Then my optical drive failed. It was randomly ejecting discs while ripping, but not when the drive was idle. Eventually, I ran into discs that it couldn't read or were detected as blank DVD-Rs. Maybe I can clean the lens (it's lightly used, and that laptop doesn't have a direct air intake for its fan - the drive was dusty inside), but I switched to a USB drive (an LG GP65NB60, if anyone wants to know), which worked perfectly. It was even faster than the internal drive, even though the USB ports on that laptop don't hit the expected USB 2.0 bandwidth anymore and I was writing to a USB drive. USB bandwidth degraded to the point where my video capture dongle would only capture garbage, and that was the thing that finally got me to buy my ThinkPad P53.

                            I also found a bug in every Microsoft media player (all three of them) where every rip flagged as 16:9 gets stretched too wide. The obvious solution is to get a real media player, but I was also ripping some discs for my parents, who are just using whatever the current default media player in Windows is (it can't decide which one to use). Windows will just hijack file associations on its own anyway, so switching to MPC-HC (if that's even still around) is just going to be a lot of extra hassle for them. I tried transcoding with Handbrake, and while they displayed correctly, the audio would drift out of sync (sync was worse at the end of the file). The rips are straight MPEG-2 because that laptop is too slow to encode while ripping.

                            Of course, I don't think anyone on this forum cares, but I'm also making backup copies because of how unreliable optical drives are. My parents' computer is even worse because it has a slim optical drive (in a desktop), and those are strangely hard to find.

                            Comment


                              #15
                              Dan Schneider was a pedo? I had no idea. I remember someone, who I think is Dan, appearing on TV BEFORE "Head of the Class". Someone asked his character "so how's that cure coming along for childhood cancer?" and he responded harshly because his young character's cancer was in remission -- for now. Perhaps I have him confused with David Greenlee. He did some stuff from before "Beauty and the Beast" (1987, Ron Perlman, Linda Hamilton) which is where I mostly remember David Greenlee from.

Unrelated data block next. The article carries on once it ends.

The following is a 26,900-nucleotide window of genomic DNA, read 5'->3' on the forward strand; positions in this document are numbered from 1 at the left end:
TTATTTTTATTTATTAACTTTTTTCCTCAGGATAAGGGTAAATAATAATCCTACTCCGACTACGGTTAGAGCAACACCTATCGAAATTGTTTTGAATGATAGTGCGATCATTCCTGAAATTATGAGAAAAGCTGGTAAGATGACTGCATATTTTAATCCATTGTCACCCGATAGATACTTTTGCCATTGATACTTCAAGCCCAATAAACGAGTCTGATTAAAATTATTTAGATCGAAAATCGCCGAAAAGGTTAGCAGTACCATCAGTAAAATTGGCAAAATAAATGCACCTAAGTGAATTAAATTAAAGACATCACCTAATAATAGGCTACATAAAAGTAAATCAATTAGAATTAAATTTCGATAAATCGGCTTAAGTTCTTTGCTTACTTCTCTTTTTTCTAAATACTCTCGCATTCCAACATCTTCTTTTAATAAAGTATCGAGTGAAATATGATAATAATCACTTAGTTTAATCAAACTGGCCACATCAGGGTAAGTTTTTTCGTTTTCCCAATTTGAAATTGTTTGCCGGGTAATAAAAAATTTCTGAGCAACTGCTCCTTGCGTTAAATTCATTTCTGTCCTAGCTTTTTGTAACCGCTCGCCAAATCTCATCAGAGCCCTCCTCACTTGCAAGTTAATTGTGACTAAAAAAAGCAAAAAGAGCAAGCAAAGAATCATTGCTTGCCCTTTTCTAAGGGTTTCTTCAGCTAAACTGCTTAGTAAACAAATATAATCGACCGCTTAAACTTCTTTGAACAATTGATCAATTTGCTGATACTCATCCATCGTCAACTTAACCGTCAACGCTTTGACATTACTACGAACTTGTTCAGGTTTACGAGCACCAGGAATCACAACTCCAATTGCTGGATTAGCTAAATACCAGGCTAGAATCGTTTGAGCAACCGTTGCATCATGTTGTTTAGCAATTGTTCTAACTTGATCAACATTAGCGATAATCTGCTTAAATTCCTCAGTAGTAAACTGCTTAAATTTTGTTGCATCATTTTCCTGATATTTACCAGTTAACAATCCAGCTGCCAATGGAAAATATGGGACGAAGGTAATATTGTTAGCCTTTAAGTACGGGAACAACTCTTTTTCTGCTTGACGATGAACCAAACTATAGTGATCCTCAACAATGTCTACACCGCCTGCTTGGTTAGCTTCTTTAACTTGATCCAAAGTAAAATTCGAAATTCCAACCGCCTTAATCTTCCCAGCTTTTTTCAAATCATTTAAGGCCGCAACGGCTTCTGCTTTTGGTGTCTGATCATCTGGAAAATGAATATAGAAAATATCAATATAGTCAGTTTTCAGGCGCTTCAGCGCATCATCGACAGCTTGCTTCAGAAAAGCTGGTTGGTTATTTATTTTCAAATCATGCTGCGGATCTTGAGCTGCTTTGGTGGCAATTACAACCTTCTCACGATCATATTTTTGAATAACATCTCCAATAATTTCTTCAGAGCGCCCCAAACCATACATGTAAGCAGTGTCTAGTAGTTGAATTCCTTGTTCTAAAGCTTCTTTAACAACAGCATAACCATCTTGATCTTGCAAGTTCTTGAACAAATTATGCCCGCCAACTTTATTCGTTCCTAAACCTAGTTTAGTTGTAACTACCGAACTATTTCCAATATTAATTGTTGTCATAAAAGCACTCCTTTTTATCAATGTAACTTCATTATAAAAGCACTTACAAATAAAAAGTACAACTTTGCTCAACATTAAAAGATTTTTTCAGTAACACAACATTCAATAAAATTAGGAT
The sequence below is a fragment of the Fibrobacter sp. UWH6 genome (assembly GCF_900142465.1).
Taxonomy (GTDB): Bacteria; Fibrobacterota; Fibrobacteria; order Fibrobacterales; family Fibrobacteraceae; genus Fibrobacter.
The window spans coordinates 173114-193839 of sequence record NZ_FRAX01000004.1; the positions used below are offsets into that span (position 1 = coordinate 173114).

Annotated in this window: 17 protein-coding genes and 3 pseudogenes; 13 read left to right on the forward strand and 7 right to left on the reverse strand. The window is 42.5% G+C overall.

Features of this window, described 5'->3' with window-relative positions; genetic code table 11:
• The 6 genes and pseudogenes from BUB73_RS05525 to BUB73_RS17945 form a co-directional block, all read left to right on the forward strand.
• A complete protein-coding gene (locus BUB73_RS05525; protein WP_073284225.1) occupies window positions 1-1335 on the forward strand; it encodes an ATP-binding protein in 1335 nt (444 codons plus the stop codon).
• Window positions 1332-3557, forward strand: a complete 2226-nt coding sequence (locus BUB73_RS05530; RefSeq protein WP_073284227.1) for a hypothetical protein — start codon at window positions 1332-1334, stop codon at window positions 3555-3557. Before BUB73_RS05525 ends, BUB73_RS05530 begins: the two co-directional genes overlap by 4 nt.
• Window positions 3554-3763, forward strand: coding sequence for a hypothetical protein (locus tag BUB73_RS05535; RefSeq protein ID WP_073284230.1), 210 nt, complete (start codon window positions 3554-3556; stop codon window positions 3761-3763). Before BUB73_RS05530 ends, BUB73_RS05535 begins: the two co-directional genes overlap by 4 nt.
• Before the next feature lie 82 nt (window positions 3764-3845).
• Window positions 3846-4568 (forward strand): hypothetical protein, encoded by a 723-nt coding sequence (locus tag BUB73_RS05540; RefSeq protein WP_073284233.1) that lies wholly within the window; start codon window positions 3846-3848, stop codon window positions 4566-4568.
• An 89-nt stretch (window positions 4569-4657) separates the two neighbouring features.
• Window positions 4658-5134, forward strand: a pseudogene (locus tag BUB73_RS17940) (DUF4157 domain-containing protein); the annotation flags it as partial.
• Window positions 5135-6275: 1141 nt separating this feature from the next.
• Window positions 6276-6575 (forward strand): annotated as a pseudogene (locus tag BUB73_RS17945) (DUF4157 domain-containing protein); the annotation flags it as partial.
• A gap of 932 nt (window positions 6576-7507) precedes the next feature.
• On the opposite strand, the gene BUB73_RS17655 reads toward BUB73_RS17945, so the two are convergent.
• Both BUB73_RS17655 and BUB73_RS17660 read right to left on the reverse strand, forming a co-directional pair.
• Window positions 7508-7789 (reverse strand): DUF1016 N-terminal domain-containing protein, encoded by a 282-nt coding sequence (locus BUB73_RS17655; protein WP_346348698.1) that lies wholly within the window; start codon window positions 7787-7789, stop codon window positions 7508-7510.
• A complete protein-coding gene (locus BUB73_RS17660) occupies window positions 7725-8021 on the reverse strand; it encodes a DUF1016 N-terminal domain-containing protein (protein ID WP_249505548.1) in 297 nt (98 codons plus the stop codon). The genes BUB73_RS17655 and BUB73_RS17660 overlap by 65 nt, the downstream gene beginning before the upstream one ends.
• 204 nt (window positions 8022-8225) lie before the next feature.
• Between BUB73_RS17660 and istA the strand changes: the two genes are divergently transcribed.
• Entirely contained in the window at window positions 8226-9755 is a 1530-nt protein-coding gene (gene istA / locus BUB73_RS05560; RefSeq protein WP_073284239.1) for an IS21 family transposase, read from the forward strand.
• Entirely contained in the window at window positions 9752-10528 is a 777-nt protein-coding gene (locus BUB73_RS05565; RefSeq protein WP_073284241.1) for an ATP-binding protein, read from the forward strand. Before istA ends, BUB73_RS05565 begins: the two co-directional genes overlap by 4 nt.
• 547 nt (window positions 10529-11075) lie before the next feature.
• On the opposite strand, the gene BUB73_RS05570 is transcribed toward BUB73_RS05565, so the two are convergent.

So if Dan went from in front of the camera to behind it, then he made the same career move as Linwood Boomer. He played the blind husband of Mary Ingalls (after she lost her sight) on Little House on the Prairie. I'm not sure he moved his eyes as authentically as an actual blind person, but whatever. And then he went behind the camera on the original Night Court.

                              Sorry to hear about Dan Schneider's pedo stuff.

                              I'm definitely continuing to use optical media as a good backup choice. I paid ABOVE RETAIL for Travan-4 equipment in the Windows 3.1 era, and when I tried to do a restore from tape, I did not succeed. CD-R and DVD-R did not fade as quickly as cassettes as a music format. The standard SATA interface makes me think CD-R and DVD-R will be viable for many years into the future. Even if they are a niche product. If the drives fail, they are still cheap and plentiful. Grab a new one off your shelves, put it in and back up, restore, copy, do what you need to do.

                              Operating systems come and go, but your data is forever. If you still need your data, I think CD+/-R and DVD+/-R are still good choices.

                              (One of these days I may still upgrade my 2002 Saturn 1.9 litre from AM/FM/CD/cassette to AM/FM/CD.)
                              Last edited by Hondaman; 02-04-2024, 01:39 AM.

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                                #16